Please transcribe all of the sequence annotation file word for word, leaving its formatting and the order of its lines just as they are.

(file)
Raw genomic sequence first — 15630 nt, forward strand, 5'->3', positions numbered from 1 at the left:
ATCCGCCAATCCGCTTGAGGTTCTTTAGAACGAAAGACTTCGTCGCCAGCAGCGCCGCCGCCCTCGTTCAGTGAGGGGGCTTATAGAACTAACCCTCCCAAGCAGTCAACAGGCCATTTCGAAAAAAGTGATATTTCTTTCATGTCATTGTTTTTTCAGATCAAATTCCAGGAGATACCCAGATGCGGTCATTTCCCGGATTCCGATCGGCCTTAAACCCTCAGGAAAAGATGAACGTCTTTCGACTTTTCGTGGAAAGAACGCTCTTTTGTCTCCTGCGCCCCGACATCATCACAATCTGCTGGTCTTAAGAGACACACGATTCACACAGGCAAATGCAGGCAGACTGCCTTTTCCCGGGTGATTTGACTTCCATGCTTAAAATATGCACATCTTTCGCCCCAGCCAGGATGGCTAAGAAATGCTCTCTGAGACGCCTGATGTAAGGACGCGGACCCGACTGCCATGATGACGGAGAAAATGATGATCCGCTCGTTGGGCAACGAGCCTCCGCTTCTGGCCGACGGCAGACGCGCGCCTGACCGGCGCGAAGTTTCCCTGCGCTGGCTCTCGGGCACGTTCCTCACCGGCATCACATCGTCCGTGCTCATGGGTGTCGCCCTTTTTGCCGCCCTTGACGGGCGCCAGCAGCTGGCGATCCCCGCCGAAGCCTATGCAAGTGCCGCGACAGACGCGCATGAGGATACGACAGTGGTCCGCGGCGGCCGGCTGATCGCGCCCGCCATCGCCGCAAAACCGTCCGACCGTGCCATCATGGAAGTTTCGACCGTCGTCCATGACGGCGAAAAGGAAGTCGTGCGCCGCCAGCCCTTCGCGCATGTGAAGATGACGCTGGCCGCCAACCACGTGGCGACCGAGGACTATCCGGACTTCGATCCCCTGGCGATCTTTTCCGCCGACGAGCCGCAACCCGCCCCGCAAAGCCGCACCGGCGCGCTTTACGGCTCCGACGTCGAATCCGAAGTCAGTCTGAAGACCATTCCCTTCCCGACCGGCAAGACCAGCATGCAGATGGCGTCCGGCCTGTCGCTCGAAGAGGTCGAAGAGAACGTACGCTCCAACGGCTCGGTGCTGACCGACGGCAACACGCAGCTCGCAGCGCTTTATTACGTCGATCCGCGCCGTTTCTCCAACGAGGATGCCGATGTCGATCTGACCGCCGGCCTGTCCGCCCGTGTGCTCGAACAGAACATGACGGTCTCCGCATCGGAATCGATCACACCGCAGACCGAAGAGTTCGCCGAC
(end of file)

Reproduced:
Raw genomic sequence first — 15630 nt, forward strand, 5'->3', positions numbered from 1 at the left:
ATCCGCCAATCCGCTTGAGGTTCTTTAGAACGAAAGACTTCGTCGCCAGCAGCGCCGCCGCCCTCGTTCAGTGAGGGGGCTTATAGAACTAACCCTCCCAAGCAGTCAACAGGCCATTTCGAAAAAAGTGATATTTCTTTCATGTCATTGTTTTTTCAGATCAAATTCCAGGAGATACCCAGATGCGGTCATTTCCCGGATTCCGATCGGCCTTAAACCCTCAGGAAAAGATGAACGTCTTTCGACTTTTCGTGGAAAGAACGCTCTTTTGTCTCCTGCGCCCCGACATCATCACAATCTGCTGGTCTTAAGAGACACACGATTCACACAGGCAAATGCAGGCAGACTGCCTTTTCCCGGGTGATTTGACTTCCATGCTTAAAATATGCACATCTTTCGCCCCAGCCAGGATGGCTAAGAAATGCTCTCTGAGACGCCTGATGTAAGGACGCGGACCCGACTGCCATGATGACGGAGAAAATGATGATCCGCTCGTTGGGCAACGAGCCTCCGCTTCTGGCCGACGGCAGACGCGCGCCTGACCGGCGCGAAGTTTCCCTGCGCTGGCTCTCGGGCACGTTCCTCACCGGCATCACATCGTCCGTGCTCATGGGTGTCGCCCTTTTTGCCGCCCTTGACGGGCGCCAGCAGCTGGCGATCCCCGCCGAAGCCTATGCAAGTGCCGCGACAGACGCGCATGAGGATACGACAGTGGTCCGCGGCGGCCGGCTGATCGCGCCCGCCATCGCCGCAAAACCGTCCGACCGTGCCATCATGGAAGTTTCGACCGTCGTCCATGACGGCGAAAAGGAAGTCGTGCGCCGCCAGCCCTTCGCGCATGTGAAGATGACGCTGGCCGCCAACCACGTGGCGACCGAGGACTATCCGGACTTCGATCCCCTGGCGATCTTTTCCGCCGACGAGCCGCAACCCGCCCCGCAAAGCCGCACCGGCGCGCTTTACGGCTCCGACGTCGAATCCGAAGTCAGTCTGAAGACCATTCCCTTCCCGACCGGCAAGACCAGCATGCAGATGGCGTCCGGCCTGTCGCTCGAAGAGGTCGAAGAGAACGTACGCTCCAACGGCTCGGTGCTGACCGACGGCAACACGCAGCTCGCAGCGCTTTATTACGTCGATCCGCGCCGTTTCTCCAACGAGGATGCCGATGTCGATCTGACCGCCGGCCTGTCCGCCCGTGTGCTCGAACAGAACATGACGGTCTCCGCATCGGAATCGATCACACCGCAGACCGAAGAGTTCGCCGAC